Nationals right-handed Max Scherzer gets his second All-Star Game start tonight in Miami. The Nats’ top starter has had another outstanding first half as he leads the club in their pursuit of a second straight division title.
But his effect on the Nationals in a philanthropic role in our nation’s capital region is also very strong and dates back to his first season with the club.
Back in 2015 around Christmas time, Erica Scherzer, Max’s wife, heard about an unfortunate break-in at a local Salvation Army warehouse that was housing Christmas gifts for families in need in the area.
Ken Forsythe, marketing and communications manager for the Salvation Army, detailed the Scherzers’ original involvement with Angel Tree.
“We had the unfortunate situation of a break-in at Christmas time (two years ago),” Forsythe said. “Some local teenagers I think had broken into our D.C. Angel Tree warehouse where we were holding toys and gifts for the kids that were in need, to have them picked up.”
The Angel Tree program has been around 45 years. Today it is a nationwide program. Parents come to Salvation Army ahead of Christmas and let them know their needs at Christmas time. They were with community partners, including civic organizations and local businesses, and even have had sports teams that have stepped forward and “adopted” the wish lists for those families in need.
“What happened after the fact was we had an outpouring of support from the community,” Forsythe said. “Once the news broke of the break-in of about $10,000 in items that had been taken from the warehouse and among the generous community response, we received a donation from the Scherzers to help with getting things together. When the (break-in) occurred, we were only a couple days away from distributing toys for about 6,000 D.C. kids.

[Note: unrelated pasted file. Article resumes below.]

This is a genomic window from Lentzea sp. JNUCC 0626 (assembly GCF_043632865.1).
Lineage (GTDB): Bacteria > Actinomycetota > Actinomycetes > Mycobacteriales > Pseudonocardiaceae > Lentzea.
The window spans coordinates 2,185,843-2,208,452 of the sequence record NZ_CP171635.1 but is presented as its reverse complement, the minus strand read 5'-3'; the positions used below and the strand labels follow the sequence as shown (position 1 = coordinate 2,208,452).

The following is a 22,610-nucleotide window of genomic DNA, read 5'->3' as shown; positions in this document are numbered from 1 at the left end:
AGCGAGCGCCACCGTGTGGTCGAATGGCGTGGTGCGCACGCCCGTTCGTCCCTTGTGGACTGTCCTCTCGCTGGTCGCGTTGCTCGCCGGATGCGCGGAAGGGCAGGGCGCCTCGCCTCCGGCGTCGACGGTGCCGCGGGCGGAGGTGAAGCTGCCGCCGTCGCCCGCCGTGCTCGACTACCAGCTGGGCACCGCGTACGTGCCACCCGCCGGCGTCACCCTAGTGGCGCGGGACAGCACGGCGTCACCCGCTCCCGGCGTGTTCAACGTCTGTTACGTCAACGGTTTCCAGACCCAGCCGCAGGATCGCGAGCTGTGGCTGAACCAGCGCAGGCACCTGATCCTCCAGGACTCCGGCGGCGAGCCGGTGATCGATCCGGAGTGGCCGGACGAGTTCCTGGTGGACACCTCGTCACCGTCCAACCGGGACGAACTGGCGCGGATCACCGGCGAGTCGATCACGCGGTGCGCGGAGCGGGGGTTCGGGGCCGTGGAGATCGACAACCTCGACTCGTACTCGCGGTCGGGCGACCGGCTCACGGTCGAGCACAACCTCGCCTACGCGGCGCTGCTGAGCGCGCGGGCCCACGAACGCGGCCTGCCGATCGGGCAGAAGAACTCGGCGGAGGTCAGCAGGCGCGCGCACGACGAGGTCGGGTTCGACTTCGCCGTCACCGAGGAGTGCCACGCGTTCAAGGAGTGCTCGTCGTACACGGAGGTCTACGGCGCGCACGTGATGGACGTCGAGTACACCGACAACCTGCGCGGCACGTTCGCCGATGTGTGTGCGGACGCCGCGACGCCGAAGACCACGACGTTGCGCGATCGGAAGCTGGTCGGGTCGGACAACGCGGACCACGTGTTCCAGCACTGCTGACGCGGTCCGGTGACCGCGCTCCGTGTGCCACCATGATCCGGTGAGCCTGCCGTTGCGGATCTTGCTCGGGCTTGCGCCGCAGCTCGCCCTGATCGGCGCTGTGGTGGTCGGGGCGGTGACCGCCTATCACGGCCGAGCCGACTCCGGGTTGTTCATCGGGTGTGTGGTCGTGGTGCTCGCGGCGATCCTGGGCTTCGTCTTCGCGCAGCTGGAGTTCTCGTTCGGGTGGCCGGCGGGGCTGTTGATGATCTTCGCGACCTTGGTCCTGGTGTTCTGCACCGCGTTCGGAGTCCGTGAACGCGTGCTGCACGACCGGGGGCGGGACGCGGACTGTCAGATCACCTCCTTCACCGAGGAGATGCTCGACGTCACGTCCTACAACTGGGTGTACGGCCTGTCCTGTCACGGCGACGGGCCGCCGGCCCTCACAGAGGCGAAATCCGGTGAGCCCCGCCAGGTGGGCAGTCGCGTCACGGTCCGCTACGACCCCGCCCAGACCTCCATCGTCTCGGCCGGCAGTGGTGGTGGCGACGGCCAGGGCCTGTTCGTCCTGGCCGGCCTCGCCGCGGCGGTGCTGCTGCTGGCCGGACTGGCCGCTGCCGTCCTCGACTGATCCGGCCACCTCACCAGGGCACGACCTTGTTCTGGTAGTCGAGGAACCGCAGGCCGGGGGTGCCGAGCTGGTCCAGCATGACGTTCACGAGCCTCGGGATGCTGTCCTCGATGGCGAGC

“So you can imagine it was a pretty tough time at that point. But with the support of Max and his wife and our other community partners, we were able to procure gifts to replace those that had been stolen and made sure that we had a successful Christmas for the kids that were looking for those gifts.”
Donielle Griffin, director of development for the Salvation Army, said it was Erica who first alerted Max of the break-in.
“Erica had heard the report on the local news and she felt so sad for the situation for all the kids, so her and her husband decided to make that donation to help with the effort,” Griffin said.
The Nationals’ Ryan Zimmerman and his wife Heather also got involved by tweeting and requesting fans to bring gifts to Nats Winterfest.
July 7 was Salvation Army Night at Nats Park. The Salvation Army band, a brass and percussion band filled with kids ranging in age from 10 to 20, played the National Anthem. The Nats came back from a 4-1 ninth-inning deficit to stun the Braves 5-4 in 10 innings.
Major Chip Hall, the area commander for the Salvation Army, said Scherzer’s involvement was unforgettable and extremely valuable.
“With Scherzer being able to come and recognize us and support our Angel Tree program, it means the world, it really does,” Hall said. “It makes a big difference.”
You can check out pictures from Salvation Army Night by visiting The Salvation Army National Capital Area Command Facebook page.
The Salvation Army also works with the Wizards and Capitals each year with an annual toy drive in which they get the fan base involved.
For more information on how to help, visit www.salvationarmyNCA.org.